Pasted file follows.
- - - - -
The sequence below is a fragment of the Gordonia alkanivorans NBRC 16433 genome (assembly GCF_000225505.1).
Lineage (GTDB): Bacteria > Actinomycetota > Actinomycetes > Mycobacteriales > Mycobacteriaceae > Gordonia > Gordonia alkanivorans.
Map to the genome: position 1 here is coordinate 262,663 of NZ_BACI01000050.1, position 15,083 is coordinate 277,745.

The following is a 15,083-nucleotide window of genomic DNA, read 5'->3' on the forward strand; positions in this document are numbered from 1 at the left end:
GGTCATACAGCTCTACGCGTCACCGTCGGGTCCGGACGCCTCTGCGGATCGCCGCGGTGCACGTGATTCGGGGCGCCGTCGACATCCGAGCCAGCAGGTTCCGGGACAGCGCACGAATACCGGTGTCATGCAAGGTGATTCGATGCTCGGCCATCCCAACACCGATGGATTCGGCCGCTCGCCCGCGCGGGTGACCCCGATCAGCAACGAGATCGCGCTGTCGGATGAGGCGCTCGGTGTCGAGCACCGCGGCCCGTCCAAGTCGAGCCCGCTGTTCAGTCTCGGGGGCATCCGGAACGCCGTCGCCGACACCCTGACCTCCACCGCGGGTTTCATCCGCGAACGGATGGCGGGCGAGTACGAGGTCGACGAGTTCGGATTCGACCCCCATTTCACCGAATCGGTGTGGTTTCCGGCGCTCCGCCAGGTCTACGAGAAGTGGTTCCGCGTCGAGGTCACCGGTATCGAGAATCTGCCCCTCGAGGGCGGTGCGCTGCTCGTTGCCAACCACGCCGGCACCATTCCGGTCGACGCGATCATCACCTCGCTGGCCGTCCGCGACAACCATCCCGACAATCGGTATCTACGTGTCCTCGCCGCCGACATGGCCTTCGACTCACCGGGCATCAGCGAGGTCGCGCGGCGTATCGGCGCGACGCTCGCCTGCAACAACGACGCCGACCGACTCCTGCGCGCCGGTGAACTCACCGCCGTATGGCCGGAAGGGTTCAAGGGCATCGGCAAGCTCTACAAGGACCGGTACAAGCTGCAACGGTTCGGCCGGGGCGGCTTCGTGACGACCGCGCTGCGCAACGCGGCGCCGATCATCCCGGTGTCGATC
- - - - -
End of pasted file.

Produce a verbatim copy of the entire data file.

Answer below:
The sequence below is a fragment of the Gordonia alkanivorans NBRC 16433 genome (assembly GCF_000225505.1).
Lineage (GTDB): Bacteria > Actinomycetota > Actinomycetes > Mycobacteriales > Mycobacteriaceae > Gordonia > Gordonia alkanivorans.
Map to the genome: position 1 here is coordinate 262,663 of NZ_BACI01000050.1, position 15,083 is coordinate 277,745.

The following is a 15,083-nucleotide window of genomic DNA, read 5'->3' on the forward strand; positions in this document are numbered from 1 at the left end:
GGTCATACAGCTCTACGCGTCACCGTCGGGTCCGGACGCCTCTGCGGATCGCCGCGGTGCACGTGATTCGGGGCGCCGTCGACATCCGAGCCAGCAGGTTCCGGGACAGCGCACGAATACCGGTGTCATGCAAGGTGATTCGATGCTCGGCCATCCCAACACCGATGGATTCGGCCGCTCGCCCGCGCGGGTGACCCCGATCAGCAACGAGATCGCGCTGTCGGATGAGGCGCTCGGTGTCGAGCACCGCGGCCCGTCCAAGTCGAGCCCGCTGTTCAGTCTCGGGGGCATCCGGAACGCCGTCGCCGACACCCTGACCTCCACCGCGGGTTTCATCCGCGAACGGATGGCGGGCGAGTACGAGGTCGACGAGTTCGGATTCGACCCCCATTTCACCGAATCGGTGTGGTTTCCGGCGCTCCGCCAGGTCTACGAGAAGTGGTTCCGCGTCGAGGTCACCGGTATCGAGAATCTGCCCCTCGAGGGCGGTGCGCTGCTCGTTGCCAACCACGCCGGCACCATTCCGGTCGACGCGATCATCACCTCGCTGGCCGTCCGCGACAACCATCCCGACAATCGGTATCTACGTGTCCTCGCCGCCGACATGGCCTTCGACTCACCGGGCATCAGCGAGGTCGCGCGGCGTATCGGCGCGACGCTCGCCTGCAACAACGACGCCGACCGACTCCTGCGCGCCGGTGAACTCACCGCCGTATGGCCGGAAGGGTTCAAGGGCATCGGCAAGCTCTACAAGGACCGGTACAAGCTGCAACGGTTCGGCCGGGGCGGCTTCGTGACGACCGCGCTGCGCAACGCGGCGCCGATCATCCCGGTGTCGATC